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Cifrão on the reverse of a 2.50 Portuguese escudo coin

Cifrão[p] is the symbol of the former Portuguese currency (Escudo ISO 4217 PTE), Cape Verdean escudo and Portuguese Timor escudo, that was in use until 1976 (TPE).[1] It is still used in Brazil for the Brazilian Real. Its symbol is similar to the dollar sign ("$"), but it is always written with two vertical lines, \mathrm{S}\!\!\!\Vert. In the Unicode-standard, there is no difference between these two symbols, i.e. in a particular fontset, a symbol with one or two lines can be used. It is placed as a decimal point between escudo and centavos, e.g. 2\mathrm{S}\!\!\!\Vert50 (as on the coin on the illustration right nearby).

On Mac OS X the following fonts, supplied with the system, contain cifrão signs rather than the single-stroke dollar symbol:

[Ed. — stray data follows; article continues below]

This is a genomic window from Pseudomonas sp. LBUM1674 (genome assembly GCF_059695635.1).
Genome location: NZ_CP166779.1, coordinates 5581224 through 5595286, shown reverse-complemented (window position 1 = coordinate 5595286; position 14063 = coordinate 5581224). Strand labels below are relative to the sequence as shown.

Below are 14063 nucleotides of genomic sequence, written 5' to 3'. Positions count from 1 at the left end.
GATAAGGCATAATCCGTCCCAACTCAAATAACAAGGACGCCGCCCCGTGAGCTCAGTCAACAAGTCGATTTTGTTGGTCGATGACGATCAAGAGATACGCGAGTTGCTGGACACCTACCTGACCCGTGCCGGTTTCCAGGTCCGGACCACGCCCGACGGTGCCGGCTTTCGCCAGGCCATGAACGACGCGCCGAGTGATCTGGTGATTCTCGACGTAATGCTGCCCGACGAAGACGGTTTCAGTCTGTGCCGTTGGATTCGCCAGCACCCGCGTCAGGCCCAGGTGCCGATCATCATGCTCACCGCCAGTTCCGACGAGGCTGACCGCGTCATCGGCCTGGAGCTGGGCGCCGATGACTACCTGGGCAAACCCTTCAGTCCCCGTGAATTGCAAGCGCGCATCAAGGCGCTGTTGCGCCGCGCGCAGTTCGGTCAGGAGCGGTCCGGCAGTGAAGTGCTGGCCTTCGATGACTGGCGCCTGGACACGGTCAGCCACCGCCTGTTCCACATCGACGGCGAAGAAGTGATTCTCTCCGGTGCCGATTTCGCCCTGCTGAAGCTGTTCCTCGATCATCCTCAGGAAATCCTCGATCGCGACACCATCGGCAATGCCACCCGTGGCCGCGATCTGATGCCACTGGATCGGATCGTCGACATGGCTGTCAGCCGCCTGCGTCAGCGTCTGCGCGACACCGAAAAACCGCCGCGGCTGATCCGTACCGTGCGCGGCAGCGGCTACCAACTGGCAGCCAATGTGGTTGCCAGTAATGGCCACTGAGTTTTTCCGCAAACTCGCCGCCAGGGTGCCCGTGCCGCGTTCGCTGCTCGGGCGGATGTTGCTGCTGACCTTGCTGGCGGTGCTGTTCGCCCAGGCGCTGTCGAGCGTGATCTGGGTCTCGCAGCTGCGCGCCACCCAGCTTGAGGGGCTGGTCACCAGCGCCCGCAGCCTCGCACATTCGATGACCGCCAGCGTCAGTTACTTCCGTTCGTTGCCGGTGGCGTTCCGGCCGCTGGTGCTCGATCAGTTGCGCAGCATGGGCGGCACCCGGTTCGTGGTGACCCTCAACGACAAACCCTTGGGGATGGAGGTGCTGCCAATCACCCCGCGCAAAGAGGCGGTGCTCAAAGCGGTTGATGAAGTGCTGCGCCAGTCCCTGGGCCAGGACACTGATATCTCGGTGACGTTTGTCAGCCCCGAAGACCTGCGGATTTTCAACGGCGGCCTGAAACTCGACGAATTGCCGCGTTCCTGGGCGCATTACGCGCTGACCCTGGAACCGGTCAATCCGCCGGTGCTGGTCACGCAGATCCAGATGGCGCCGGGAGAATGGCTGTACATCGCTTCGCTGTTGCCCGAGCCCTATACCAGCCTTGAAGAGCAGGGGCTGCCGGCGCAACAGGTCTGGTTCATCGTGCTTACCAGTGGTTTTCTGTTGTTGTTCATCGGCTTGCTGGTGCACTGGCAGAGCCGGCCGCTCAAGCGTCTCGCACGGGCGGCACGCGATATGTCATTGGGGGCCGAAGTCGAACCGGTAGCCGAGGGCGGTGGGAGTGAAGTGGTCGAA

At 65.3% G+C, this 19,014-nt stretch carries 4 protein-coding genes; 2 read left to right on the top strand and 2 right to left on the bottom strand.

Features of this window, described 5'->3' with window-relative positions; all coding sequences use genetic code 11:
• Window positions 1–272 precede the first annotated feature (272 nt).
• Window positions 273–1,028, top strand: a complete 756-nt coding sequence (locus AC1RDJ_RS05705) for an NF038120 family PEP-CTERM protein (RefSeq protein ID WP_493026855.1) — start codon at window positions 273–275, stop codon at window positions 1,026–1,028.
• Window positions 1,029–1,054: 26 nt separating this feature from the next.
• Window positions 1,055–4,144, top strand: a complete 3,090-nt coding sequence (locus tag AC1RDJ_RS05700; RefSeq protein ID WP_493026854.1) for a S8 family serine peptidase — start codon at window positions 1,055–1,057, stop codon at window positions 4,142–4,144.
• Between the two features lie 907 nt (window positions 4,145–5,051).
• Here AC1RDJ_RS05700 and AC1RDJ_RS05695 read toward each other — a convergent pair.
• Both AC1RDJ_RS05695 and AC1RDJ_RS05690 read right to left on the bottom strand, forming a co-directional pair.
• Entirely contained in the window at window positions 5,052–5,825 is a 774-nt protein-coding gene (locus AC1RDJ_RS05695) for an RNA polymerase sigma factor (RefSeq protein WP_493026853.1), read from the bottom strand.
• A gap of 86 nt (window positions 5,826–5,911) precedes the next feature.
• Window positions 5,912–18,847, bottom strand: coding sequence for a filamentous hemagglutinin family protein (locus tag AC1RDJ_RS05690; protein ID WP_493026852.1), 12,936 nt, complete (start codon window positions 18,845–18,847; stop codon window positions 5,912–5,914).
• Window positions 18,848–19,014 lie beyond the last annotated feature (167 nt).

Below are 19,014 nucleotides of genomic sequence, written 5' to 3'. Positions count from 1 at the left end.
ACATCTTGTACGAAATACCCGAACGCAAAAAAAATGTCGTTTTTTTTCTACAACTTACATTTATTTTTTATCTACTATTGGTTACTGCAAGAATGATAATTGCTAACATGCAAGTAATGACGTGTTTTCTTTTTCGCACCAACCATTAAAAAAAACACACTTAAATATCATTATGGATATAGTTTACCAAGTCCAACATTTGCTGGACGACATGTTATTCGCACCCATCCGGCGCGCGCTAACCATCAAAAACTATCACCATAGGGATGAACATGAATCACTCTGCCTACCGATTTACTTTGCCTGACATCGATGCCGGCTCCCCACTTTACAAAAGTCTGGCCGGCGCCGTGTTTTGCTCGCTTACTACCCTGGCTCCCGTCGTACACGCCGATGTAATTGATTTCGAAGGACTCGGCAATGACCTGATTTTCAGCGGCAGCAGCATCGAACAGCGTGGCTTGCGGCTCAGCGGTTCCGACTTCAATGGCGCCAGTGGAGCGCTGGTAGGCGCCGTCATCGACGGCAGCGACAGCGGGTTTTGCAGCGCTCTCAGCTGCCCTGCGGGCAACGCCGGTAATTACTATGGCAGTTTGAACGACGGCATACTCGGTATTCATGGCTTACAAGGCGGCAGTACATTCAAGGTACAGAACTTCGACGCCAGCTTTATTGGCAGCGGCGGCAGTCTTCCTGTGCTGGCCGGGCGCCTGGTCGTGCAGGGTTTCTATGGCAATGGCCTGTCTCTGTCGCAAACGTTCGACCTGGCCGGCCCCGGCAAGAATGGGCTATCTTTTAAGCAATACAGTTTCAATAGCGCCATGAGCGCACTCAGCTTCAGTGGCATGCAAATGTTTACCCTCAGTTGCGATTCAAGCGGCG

• Baskerville (only the regular weight, not bold or semibold)
  • Big Caslon, Bodoni MT, Brush Script MT
  • Garamond, STFangsong, STKaiti and STSong.

Support for the symbol on other platforms varies.

In LaTeX, the cifrão symbol (\mathrm{S}\!\!\!\Vert) can be input using the command \textdollaroldstyle. The textcomp package must be installed.

References

  [p] - The word "cifrão" is pronounced as "see-fruhn-oh".

  1. ^ "Portuguese Escudo - Lisbon Former Currency" (use of cifrão), Lisbon-tourist-guide.com, 2008, webpage: [1].

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